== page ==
Facing the past

The idea of exploring our past to come to some kind of inner healing is not that old. Depending where you are in the world, it is probably only those who are just now becoming grandparents who really began to explore in a systematic or therapeutic setting how the past has shaped them.

That process tends to follow a similar pattern to grieving – denial, anger, bargaining, depression and acceptance.

We seem to be at a new phase now where we are having to face into the way the past has shaped us collectively. We seem to be caught in a perpetual loop of denial and anger. For some the pain is too evident to deny and the anger drips from every word. For others, the individual response – ‘I wasn’t there’, ‘It wasn’t my action; my choice’ predominates.

The question I have is how do we learn to move through all of this as a society together? Each country, each community has its own pain. This is work for humanity. This seems to me to be the work of the 21st century. Who will be our leaders?

Low expectations

Over the last year there have been three instances where I have been blessed with low expectations. I know that we are accustomed to thinking of that in a negative sense. But what I am trying to convey is that I have been willing to simply show up and let the experience and interactions unfold as they may.

The three instances I call to mind are all significant. Not one is trivial in any sense. All were potentially fairly high stakes. And yet, I was able to simply show up and let it unfold.

There is tremendous freedom in low expectations. I guess as I reflect on the essence of the attitude, I realise that it is that I don’t need anything in particular from the encounter. I am willing to receive whatever comes my way.

Such an attitude is a grace – I cannot will myself to desire anything other than that which I desire.To be open to receive whatever comes in the absence of specific desire is a real gift. I can be present to what unfolds as it is, without it needing to be other. As a result I am able to notice the gifts of what is, without regretting that which I hoped for.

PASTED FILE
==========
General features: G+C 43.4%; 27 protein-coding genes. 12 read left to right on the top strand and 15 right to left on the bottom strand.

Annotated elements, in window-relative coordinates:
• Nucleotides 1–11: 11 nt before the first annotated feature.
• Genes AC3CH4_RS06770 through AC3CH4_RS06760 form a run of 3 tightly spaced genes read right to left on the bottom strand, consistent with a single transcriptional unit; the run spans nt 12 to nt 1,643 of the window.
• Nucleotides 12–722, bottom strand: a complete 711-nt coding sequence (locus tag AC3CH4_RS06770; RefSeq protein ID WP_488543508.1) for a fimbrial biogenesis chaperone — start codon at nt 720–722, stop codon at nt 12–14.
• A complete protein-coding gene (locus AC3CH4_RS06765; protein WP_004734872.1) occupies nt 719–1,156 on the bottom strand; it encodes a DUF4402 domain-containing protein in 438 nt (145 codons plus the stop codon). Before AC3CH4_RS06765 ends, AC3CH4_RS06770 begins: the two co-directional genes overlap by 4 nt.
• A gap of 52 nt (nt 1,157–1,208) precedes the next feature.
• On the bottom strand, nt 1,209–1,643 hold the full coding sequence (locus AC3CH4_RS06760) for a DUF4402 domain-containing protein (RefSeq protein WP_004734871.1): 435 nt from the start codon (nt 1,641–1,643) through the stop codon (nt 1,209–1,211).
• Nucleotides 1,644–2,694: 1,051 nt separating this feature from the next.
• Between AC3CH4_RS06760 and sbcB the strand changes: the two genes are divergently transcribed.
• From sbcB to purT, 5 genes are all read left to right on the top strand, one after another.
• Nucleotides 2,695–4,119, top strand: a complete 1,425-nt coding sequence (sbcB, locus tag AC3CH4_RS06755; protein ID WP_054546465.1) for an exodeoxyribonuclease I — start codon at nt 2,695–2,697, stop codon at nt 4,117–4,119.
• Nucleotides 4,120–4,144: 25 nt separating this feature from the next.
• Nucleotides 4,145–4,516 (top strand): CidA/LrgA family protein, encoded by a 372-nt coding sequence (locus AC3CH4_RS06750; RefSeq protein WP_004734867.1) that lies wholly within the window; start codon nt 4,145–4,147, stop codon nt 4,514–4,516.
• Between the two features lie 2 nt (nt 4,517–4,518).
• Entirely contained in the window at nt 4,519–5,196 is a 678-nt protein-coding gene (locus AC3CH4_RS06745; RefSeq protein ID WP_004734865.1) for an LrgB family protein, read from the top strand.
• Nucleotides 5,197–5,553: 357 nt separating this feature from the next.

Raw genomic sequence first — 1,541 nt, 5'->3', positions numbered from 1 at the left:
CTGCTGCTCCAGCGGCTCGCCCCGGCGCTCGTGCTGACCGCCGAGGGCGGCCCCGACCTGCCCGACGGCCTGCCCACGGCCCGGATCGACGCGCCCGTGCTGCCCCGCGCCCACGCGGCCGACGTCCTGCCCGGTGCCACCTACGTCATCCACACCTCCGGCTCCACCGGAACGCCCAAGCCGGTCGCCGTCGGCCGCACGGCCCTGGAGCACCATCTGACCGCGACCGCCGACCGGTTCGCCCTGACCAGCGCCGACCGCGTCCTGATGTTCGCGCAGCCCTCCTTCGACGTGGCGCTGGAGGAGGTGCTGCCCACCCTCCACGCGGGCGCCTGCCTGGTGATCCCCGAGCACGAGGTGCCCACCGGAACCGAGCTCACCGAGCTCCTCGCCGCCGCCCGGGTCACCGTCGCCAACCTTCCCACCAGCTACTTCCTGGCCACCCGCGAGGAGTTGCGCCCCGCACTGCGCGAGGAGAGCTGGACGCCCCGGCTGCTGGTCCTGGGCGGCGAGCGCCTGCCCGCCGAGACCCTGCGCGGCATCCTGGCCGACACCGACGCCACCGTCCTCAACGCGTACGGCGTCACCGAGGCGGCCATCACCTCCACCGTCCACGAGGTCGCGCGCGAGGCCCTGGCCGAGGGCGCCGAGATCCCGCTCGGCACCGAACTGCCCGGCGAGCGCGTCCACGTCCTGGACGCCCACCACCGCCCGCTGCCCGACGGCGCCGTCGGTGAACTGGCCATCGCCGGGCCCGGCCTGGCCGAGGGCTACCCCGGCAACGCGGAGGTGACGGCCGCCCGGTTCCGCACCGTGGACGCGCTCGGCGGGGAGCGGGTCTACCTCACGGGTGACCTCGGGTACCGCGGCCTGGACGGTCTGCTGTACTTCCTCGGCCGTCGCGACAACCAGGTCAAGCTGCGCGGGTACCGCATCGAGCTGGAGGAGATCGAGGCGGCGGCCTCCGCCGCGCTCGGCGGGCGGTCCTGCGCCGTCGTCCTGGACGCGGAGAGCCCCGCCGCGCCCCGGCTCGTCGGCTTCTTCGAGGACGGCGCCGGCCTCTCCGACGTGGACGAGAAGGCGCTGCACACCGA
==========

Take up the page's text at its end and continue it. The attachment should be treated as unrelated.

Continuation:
I hope the grace of low expectations will take root in my life.


David Whyte is a writer of poetry and prose. He writes on things which deeply move the human spirit. In his book ‘Consolations’ he writes about honesty.

‘Honesty is reached through the doorway of grief and loss…┬áThe ability to speak the truth is as much the ability to describe what it is like to stand in trepidation at this door, as it is to actually go through it and become that beautifully honest spiritual warrior, equal to all circumstances, we would like to become. Honesty is not the revealing of some foundational truth that gives us power over life or another or even the self, but a robust incarnation into the unknown unfolding vulnerability of existence, where we acknowledge how powerless we feel, how little we actually know, how afraid we are of not knowing and how astonished we are by the generous measure of loss that is conferred upon even the most average life.’

a robust incarnation into the unknown unfolding vulnerability of existence

This certainly rings true for me. It seems to me that there are two different levels at which we can engage with honesty. The simpler level at which we can choose to reveal what we know to be true or we can conceal it or actively deceive. This is not complex.

But it is clear, to me at least, that there is also a subtler level. And here there is a spectrum. The degree to which I am able to be honest is the degree to which I am willing to enter my own wounded spaces, my own vulnerability. It speaks directly against any kind of ‘brutal honesty’. Whyte goes on to write:

‘Honesty is not found in revealing the truth, but in understanding how deeply afraid of it we are. To become honest is in effect to become fully and robustly incarnated into powerlessness.’

I pray for the grace of courage, I desire to be ever more honest. This quality of honesty cannot help but be clothed in compassion.

Asking questions

I’m not quite sure why I find asking questions difficult. I have a theory, but mostly it is a story I have told myself to make sense of some of my quirks.

In the last year I have begun to ask questions. The last month or so has taught me that my default of trying to operate out of my assumptions is just a recipe for distress.

I am beginning to recognise that actually whatever I may have to say will be far better received if I begin by inquiring about the current paradigm.

Before I offer my solution, to say: I think we have a problem, what do you see?